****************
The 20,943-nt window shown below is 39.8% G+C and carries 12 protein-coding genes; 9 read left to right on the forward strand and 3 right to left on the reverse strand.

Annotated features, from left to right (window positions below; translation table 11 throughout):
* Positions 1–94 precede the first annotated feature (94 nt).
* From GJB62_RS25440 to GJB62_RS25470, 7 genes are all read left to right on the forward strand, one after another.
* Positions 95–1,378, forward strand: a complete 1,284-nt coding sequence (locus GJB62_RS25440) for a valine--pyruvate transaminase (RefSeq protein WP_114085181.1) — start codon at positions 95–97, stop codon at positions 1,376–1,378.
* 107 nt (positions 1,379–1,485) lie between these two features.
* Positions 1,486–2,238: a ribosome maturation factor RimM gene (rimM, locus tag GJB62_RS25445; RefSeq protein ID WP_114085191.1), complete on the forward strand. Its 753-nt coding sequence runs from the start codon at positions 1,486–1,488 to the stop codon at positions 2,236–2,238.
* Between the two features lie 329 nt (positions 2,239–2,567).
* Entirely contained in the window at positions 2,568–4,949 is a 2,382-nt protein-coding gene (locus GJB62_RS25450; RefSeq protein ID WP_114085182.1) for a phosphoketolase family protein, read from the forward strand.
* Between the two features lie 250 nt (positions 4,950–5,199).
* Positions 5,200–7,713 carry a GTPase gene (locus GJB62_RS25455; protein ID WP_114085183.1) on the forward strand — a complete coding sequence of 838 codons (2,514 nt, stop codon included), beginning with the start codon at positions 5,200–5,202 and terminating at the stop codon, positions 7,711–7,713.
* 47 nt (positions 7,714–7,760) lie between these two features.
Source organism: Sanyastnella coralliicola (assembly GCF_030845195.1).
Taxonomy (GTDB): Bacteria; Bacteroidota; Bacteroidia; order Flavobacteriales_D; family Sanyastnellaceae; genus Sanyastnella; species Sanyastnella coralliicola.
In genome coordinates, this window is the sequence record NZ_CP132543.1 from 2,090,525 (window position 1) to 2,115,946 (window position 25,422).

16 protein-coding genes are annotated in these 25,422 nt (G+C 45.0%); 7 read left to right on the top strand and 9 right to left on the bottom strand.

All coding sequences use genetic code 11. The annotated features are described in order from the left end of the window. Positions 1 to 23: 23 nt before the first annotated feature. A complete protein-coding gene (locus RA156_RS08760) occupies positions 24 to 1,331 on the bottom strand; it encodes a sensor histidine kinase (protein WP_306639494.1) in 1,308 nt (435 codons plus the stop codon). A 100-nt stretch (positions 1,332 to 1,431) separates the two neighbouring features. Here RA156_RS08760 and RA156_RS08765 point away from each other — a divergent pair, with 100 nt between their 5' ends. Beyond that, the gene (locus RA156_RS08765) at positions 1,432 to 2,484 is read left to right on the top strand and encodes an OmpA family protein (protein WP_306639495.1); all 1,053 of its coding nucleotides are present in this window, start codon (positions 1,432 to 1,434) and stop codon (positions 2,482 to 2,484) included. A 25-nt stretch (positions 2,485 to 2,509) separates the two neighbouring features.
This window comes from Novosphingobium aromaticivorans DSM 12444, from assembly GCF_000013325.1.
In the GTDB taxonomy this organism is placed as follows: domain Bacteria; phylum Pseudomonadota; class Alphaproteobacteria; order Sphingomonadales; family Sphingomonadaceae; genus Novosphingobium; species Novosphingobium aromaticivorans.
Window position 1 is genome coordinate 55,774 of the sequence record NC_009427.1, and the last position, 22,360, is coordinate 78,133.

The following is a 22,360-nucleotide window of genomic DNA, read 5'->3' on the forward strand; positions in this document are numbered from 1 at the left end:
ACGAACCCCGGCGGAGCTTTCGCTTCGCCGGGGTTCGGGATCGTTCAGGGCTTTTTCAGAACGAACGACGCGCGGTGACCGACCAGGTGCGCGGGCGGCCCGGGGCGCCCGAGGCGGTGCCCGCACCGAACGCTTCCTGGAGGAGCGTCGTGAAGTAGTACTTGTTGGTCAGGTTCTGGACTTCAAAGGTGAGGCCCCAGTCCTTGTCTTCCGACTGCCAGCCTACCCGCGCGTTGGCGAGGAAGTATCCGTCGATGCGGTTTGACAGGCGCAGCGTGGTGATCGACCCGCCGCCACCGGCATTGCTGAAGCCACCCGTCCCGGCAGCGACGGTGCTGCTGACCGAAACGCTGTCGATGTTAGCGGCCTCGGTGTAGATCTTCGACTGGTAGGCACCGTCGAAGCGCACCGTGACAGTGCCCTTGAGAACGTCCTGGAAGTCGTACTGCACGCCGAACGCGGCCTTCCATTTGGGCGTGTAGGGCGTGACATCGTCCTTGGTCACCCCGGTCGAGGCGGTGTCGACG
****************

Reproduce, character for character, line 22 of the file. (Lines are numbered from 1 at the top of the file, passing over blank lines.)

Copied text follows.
ACGAACCCCGGCGGAGCTTTCGCTTCGCCGGGGTTCGGGATCGTTCAGGGCTTTTTCAGAACGAACGACGCGCGGTGACCGACCAGGTGCGCGGGCGGCCCGGGGCGCCCGAGGCGGTGCCCGCACCGAACGCTTCCTGGAGGAGCGTCGTGAAGTAGTACTTGTTGGTCAGGTTCTGGACTTCAAAGGTGAGGCCCCAGTCCTTGTCTTCCGACTGCCAGCCTACCCGCGCGTTGGCGAGGAAGTATCCGTCGATGCGGTTTGACAGGCGCAGCGTGGTGATCGACCCGCCGCCACCGGCATTGCTGAAGCCACCCGTCCCGGCAGCGACGGTGCTGCTGACCGAAACGCTGTCGATGTTAGCGGCCTCGGTGTAGATCTTCGACTGGTAGGCACCGTCGAAGCGCACCGTGACAGTGCCCTTGAGAACGTCCTGGAAGTCGTACTGCACGCCGAACGCGGCCTTCCATTTGGGCGTGTAGGGCGTGACATCGTCCTTGGTCACCCCGGTCGAGGCGGTGTCGACG